“I haven’t seen him around for gun training.”

            She had finished her potato and started fiddling with the tinfoil in her hands, flattening it to a perfect square.  “I don’t think he’s ready for that just yet.  Or if he’ll ever be.”

            “He’s eleven.”

            She started folding the corners, shaping the aluminum, never looking up.  “Exactly.”

           “That’s around the same age that you and Gabriel taught me," Genuine confusion distorted his face. "You’re telling me you think it’s a better idea for Davis to be unprepared?” 

            Marie took her time choosing her words carefully, ““It was a different time then.  We were out here…always.  It was us and the rest of the world trying to kill us.  People, ferals, radiation, food, water, cold, heat.  Have you ever turned to look behind us?  Jericho was built upon a graveyard.  The grim reaper haunts us.  He breathes down our neck and coaxes us along his rocky trail just waiting for us to slip.   But inside, it’s different.  Inside those walls… it’s not quite like that.  And Davis, he’s so sweet and kind.  He’s not like us, he doesn’t deserve this.  Not when he doesn’t have to.”

           “Of course he has to,” Was she crazy? “The walls don’t change anything.  All we did was create a bubble, nothing’s changed.  You think we’re safe?  That Davis is safe?  You’re lying to yourself.  This world stinks, it reeks.  It smells like s**t and it seeps down to my mouth and I can taste how s****y it is.  Safe isn’t permanent.  It’s never permanent.  Maybe it doesn’t even exist.  How could you have forgotten that?  How can you just forget everything, everyone, that we’ve lost?”

She glanced up, hurt. “Kyle… It’s not that I’m forgot… How could you say that? Your mother--” She fell wordless for a moment, her fingers lingering over the foil before she shaping it again. Her hands gave life to wings, “At some point, we have to move forward. We can’t do that stuck in this circle of death and survival.”

He ignored the mention of his mother. “That’s how we live.”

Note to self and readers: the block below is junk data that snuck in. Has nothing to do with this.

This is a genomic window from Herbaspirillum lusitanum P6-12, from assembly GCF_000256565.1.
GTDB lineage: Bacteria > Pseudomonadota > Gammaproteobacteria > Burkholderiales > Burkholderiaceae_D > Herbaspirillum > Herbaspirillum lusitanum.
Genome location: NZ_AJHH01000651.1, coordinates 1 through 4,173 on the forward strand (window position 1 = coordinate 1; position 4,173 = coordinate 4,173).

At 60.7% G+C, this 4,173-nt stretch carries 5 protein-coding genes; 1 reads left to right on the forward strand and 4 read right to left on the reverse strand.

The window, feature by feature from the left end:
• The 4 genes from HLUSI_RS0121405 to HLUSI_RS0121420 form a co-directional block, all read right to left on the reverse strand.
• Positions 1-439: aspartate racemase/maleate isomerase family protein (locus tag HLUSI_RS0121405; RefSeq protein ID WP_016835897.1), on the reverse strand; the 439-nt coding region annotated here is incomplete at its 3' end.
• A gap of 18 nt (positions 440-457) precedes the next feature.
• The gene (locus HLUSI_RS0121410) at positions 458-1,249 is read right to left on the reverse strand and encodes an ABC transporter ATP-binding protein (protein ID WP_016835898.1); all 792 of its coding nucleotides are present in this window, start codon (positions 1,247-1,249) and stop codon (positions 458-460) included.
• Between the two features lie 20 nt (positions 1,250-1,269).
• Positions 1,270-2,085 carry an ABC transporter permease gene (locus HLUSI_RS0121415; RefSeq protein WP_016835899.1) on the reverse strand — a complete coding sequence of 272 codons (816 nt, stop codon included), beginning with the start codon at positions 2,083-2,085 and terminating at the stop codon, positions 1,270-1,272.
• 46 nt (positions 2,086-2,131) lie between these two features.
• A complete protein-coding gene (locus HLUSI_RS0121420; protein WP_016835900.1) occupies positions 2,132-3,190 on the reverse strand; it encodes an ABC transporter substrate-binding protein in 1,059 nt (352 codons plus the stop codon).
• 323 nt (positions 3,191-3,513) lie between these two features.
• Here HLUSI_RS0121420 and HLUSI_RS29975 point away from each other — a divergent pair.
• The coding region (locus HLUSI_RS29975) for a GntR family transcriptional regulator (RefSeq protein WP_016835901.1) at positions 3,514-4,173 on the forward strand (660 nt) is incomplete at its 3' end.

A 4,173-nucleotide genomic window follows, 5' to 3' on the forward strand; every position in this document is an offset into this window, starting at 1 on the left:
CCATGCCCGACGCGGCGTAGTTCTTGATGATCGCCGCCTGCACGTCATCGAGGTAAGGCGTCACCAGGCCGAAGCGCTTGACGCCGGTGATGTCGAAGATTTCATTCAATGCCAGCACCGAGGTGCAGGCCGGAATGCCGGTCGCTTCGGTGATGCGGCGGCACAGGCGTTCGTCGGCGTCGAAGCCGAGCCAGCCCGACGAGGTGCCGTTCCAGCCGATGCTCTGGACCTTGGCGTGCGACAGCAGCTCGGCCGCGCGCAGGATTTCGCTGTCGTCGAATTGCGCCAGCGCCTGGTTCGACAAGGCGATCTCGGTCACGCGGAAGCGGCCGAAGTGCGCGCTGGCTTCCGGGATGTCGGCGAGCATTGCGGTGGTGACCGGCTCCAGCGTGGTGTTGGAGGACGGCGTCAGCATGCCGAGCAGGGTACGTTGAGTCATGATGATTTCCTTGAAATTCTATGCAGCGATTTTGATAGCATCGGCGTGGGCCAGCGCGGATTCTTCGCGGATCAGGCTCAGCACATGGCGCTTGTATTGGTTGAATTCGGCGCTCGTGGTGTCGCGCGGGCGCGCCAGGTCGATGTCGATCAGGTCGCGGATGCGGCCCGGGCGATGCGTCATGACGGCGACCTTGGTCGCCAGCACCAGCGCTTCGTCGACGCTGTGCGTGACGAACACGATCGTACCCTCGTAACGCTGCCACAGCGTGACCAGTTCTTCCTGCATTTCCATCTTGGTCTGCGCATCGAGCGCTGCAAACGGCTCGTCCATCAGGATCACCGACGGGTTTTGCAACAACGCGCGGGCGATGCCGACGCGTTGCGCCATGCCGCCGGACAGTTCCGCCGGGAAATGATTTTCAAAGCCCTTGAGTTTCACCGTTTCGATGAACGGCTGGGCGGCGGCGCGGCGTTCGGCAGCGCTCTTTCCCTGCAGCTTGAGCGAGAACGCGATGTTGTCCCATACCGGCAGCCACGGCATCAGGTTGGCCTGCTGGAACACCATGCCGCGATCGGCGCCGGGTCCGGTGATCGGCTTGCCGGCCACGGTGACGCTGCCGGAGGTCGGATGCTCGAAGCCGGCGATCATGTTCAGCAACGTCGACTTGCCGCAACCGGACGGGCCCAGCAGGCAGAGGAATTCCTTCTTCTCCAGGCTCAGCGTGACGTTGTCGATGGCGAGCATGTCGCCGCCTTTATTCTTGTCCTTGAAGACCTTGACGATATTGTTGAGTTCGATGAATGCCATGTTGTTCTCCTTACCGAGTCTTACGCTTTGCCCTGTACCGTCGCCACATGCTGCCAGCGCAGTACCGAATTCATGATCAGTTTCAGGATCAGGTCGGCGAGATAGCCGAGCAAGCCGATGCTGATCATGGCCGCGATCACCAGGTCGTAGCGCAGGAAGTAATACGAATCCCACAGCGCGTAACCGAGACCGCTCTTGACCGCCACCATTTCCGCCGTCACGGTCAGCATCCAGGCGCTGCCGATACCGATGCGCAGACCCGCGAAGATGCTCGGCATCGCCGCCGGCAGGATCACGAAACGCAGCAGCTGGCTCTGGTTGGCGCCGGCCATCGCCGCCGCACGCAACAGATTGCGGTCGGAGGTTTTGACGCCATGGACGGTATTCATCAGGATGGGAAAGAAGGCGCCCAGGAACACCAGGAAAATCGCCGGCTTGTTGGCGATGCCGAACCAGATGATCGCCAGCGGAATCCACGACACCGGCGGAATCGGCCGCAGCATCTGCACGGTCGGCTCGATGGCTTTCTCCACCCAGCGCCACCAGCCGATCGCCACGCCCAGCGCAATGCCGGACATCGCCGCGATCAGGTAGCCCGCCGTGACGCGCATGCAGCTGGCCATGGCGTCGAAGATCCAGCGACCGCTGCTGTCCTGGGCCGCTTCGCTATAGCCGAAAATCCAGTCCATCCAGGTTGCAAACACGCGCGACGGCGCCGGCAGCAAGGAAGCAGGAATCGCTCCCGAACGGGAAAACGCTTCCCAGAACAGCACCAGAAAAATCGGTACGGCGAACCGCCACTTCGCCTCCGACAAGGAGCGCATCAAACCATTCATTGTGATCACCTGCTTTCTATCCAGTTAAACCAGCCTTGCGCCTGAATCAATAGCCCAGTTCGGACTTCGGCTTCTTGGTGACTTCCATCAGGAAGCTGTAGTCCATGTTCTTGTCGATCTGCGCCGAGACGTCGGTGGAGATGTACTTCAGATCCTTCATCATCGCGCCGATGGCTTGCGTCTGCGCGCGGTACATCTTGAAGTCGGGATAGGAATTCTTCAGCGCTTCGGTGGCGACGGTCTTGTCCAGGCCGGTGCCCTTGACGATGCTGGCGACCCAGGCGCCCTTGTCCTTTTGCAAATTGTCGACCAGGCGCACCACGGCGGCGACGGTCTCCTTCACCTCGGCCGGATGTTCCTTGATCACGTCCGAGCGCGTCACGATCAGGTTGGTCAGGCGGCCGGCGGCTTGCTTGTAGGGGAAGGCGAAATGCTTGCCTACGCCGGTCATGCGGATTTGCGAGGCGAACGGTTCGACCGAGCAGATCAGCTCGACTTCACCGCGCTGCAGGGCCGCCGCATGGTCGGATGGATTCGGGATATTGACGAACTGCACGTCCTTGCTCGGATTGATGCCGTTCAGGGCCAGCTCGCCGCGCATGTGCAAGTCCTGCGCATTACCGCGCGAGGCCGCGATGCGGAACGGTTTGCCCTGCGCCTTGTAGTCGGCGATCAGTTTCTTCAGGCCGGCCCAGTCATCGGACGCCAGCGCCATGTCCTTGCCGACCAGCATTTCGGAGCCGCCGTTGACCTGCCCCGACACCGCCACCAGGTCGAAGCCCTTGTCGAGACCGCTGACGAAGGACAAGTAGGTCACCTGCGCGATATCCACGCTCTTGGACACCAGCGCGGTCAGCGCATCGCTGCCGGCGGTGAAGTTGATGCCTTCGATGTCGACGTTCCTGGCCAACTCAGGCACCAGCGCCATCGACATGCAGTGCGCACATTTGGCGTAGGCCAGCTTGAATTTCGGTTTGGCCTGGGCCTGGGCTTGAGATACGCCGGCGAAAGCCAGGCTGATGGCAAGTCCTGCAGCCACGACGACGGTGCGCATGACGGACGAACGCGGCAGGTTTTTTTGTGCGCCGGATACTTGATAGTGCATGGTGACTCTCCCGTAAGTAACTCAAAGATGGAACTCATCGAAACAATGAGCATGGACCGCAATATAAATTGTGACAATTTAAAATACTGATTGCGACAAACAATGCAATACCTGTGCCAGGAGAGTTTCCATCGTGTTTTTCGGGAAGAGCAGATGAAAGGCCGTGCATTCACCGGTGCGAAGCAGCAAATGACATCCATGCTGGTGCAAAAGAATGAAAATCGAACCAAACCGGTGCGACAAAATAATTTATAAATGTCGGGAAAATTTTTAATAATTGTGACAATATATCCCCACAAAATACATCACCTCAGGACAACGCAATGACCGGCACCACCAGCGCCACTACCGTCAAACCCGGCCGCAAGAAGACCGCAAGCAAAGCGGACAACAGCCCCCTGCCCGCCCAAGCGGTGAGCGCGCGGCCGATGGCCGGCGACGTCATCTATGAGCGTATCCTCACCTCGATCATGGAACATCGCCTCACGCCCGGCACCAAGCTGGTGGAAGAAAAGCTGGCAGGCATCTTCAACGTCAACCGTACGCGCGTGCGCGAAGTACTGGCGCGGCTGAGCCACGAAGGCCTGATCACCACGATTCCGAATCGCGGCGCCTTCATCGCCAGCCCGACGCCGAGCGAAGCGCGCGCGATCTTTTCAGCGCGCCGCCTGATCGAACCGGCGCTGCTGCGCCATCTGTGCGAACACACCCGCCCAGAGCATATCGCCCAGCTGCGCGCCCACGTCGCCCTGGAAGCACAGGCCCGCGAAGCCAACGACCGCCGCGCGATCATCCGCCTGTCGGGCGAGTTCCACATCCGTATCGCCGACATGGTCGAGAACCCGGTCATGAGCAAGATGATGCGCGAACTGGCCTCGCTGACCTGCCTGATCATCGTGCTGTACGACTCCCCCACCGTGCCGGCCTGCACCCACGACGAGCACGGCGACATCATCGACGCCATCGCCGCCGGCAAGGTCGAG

“No.” She didn’t look away this time.  “Kyle, it’s not.  That’s how we get to tomorrow.”

“I don’t see the difference.”

She exhaled long and slow, “Listen, it’s not like I think that the world is just one day going to sprout flowers from the ground.  It’s just… it’s not going to be like this anymore, do you understand?”  He didn’t.  “All dust and ash and suffering.”

Out of an old and obsolete habit Marie found herself looking up at the night sky but there was nothing to see. “I have dreams about it.  I don’t know if that’s good or bad, having these tranquil dreams of better days.  But in them, our walls aren’t needed anymore, we’re knocking them down.  All of us.  And on the other side there are people, thousands of people, waiting for us.  As if they’ve been there all along and we just didn’t know it. They take us to a great mansion and throw us a feast.  And there’s music and dancing and laughter.  Even from you.”  She had a sad smile resting gently on her lips. “Sometimes, we dance until the morning, other times we drink the night away.  Davis is always so tired that he can’t keep his head up and falls asleep on my lap. And when I’m the only one still awake, I’m holding his tiny head staring out the window dreading the sunrise because I know that means this is the end.  I pray, I beg, I sit there for hours.  But it doesn't matter, it always comes.”

Marie set her finished creation down on the ground between them, showcasing an aluminum swan shimmering in the pale moonlight. “The dream doesn’t come every night.  I wish it did.  It’s blissful without nightmares of lost ones and the morning is cruel to wake me from it in exchange for... this.  But tomorrow, just beyond what we can see, the world that I wake to will be better than the one I fell asleep to.  It’s coming, sure as the day.  But we’ll never get there if I’m putting a gun into that sweet boy’s tiny little hand when he can’t even finish reading his first storybook.”

            “When he’s killed will you bury that book with his corpse?”  There was ice in his tone and a fire sparking in his belly.  He couldn’t stop the words from coming out, but he needed her to see.  How could she not see?